The jockey Gary Stevens is being labeled the “Comeback Kid”; after retiring in 1999 and 2005 due to right knee issues, he came out of retirement again in 2013, but unfortunately the agony of bone-on-bone in his right knee caused him to undergo a total knee replacement in July of 2014. Prior to the surgery Stevens said, “It’s six months for a normal, typical sort of surgery and a typical person, but I am not typical … they are not really use to seeing this type of person come in for knee replacement.”8 Stevens was back in the saddle a mere 91 days after surgery and jockeyed Firing Line to a second place finish at the Kentucky Derby.
Core strengthening and stabilization exercises, lower extremity flexibility training, and rotator cuff/peri-scapular musculature strengthening and stability exercises should all be incorporated into the regular injury prevention workout of anyone participating in equestrian activities. The American Academy of Orthopaedic Surgeons has also published a list of injury prevention tips, some of which include: 7
· All riders should always wear horseback riding helmets that meet ASTM and SEI standards.
· Wear properly-fitted, sturdy leather boots with a minimal heel.
· Be sure the saddle and stirrups are appropriate to your size and are properly adjusted.
· Children and novice riders should consider safety stirrups that break away if a rider fall off the horse
· If you feel yourself falling from a horse, try to roll to the side (away from the horse) when you hit the round.
* For the full list of tips for the AAOS go to http://orthoinfo.aaos.org/topic.cfm?topic=A00058
On June 6, 2015, all eyes will be on American Pharoah with hopes of seeing the first Triple Crown in 37 years, but don’t forget about the 5’2”, 112 lb. Victor Espinoza who will be risking his body to control the power and speed of the thoroughbred. Please remember, if you are an avid rider or novice, preventative safety equipment and an injury prevention training program is essential to reduce the odds of you being one of the 79,000 equestrian related emergency room visits.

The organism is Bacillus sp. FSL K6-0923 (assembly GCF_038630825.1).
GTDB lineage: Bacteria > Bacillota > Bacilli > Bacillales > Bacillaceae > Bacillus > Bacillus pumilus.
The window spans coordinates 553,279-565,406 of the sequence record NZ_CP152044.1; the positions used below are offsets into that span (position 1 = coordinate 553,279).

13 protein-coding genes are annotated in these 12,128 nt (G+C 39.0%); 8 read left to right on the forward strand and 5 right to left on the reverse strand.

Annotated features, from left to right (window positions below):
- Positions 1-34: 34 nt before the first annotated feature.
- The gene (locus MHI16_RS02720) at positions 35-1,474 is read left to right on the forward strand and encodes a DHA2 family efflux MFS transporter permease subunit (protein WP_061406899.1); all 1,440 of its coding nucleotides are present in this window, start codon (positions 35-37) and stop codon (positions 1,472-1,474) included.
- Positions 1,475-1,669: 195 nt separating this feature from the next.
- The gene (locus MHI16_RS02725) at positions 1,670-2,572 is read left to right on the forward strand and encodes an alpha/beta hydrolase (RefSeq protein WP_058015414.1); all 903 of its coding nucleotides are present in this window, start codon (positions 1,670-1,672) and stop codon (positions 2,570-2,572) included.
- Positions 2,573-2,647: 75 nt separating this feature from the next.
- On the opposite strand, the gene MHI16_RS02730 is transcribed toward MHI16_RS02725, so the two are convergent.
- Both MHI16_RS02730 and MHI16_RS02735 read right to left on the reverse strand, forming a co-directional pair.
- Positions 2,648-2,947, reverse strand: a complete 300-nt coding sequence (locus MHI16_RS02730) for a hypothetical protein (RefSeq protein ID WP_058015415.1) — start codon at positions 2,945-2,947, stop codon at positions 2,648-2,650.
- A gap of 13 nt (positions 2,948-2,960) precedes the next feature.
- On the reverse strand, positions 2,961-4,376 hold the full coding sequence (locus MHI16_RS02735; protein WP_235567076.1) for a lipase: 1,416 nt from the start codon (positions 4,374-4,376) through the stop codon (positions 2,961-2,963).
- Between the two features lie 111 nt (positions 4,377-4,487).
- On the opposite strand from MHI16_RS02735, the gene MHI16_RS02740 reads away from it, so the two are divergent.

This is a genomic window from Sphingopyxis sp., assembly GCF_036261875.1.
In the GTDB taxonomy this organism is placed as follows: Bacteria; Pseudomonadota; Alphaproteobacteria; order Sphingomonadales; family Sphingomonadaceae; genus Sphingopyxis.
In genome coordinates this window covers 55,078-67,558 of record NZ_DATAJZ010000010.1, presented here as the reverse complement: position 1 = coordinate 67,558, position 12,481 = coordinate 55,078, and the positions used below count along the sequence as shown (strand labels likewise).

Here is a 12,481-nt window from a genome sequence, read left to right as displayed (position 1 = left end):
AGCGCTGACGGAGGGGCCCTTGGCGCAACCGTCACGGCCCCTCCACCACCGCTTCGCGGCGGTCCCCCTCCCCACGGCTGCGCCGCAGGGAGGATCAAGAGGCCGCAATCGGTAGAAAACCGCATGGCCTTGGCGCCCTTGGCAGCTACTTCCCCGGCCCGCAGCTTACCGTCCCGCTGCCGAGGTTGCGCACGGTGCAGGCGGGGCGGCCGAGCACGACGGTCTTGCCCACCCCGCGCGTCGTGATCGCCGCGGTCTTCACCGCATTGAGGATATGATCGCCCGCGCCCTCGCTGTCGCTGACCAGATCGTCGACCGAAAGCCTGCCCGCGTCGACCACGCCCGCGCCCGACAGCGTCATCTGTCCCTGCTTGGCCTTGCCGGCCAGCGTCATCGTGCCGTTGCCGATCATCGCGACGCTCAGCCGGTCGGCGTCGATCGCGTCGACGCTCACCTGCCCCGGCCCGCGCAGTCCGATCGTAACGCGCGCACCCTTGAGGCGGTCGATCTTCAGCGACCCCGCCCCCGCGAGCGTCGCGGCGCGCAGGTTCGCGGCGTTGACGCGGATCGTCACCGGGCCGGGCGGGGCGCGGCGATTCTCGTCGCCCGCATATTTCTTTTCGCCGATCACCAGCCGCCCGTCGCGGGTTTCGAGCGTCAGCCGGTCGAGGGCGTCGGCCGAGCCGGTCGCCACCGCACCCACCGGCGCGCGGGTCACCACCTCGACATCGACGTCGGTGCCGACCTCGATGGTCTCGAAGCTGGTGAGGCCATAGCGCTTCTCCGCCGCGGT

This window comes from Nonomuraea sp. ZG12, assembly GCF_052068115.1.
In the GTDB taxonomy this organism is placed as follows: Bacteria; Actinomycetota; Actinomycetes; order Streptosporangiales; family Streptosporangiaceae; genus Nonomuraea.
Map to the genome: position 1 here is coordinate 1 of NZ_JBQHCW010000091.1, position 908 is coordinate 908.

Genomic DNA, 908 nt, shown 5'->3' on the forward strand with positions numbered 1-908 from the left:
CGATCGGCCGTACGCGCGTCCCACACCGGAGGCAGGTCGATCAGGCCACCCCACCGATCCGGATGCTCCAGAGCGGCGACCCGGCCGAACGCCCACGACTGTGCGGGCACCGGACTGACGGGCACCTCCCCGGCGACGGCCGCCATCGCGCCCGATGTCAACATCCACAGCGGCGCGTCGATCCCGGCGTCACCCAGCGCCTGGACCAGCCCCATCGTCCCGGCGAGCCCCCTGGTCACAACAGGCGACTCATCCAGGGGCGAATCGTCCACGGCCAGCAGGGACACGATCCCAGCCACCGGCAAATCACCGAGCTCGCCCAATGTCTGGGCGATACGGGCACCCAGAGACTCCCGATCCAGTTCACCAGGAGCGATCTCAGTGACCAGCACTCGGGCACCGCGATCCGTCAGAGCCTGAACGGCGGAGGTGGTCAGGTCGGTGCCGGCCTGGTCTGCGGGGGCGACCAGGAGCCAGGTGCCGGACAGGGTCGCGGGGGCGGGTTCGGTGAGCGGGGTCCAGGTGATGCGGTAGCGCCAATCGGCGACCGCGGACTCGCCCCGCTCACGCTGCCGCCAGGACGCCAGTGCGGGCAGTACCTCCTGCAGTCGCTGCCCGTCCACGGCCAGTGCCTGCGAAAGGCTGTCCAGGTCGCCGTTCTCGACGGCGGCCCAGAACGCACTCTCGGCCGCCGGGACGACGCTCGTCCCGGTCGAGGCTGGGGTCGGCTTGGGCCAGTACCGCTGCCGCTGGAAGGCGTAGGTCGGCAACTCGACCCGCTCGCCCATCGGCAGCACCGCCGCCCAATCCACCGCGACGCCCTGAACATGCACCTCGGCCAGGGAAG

1. Havlik, Heather. Equestrian Sport-Related Injuries: A Review of Current Literature. Current Sports Medicine Reports, American College of Sports Medicine: 299-302.
2. Center for Disease Control and Prevention [Internet]: http://www.cdc/gov/niosh/updates/upd-04-30-09.html
3. Lee KH, Steenberg LJ. Equine-related facial fractures. International Journal of Oral Maxillofacial Surgery. 2008; 37: 999-1002.
4. Pedulla, Tom. Thrill of the Chase Keeps Gary Stevens Coming Back. The New York Times. May 12, 2015.
5. Zoetsch S, Saxena AK. Equine-Related Injuries in Pediatric and Adolescent Age – Analysis and Outcomes in a Level 1 Pediatric Trauma Center in Austria. Pediatric Emergency Care. 2013; 29 (9): 1053-1054.
6. Kriss TC, Martich V. Equine-Related Neurosurgical Trauma: A Prospective Series of 30 Patients. The Journam of Trauma: Injury, Infection, and Critical Care. 1997; 43(1): 97-99.
7. Horseback Riding Injury Prevention. Ortho Info – American Academy of Orthopaedic Surgeons [Internet]: http://orthoinfo.aaos.org/topic.cfm?topic=A00058
8. Paulick, Ray. ‘Comeback Kid’ Stevens to Have Knee Surgery but Vows ‘I’m Not Finished’ [Internet]: http://www.paulickreport.com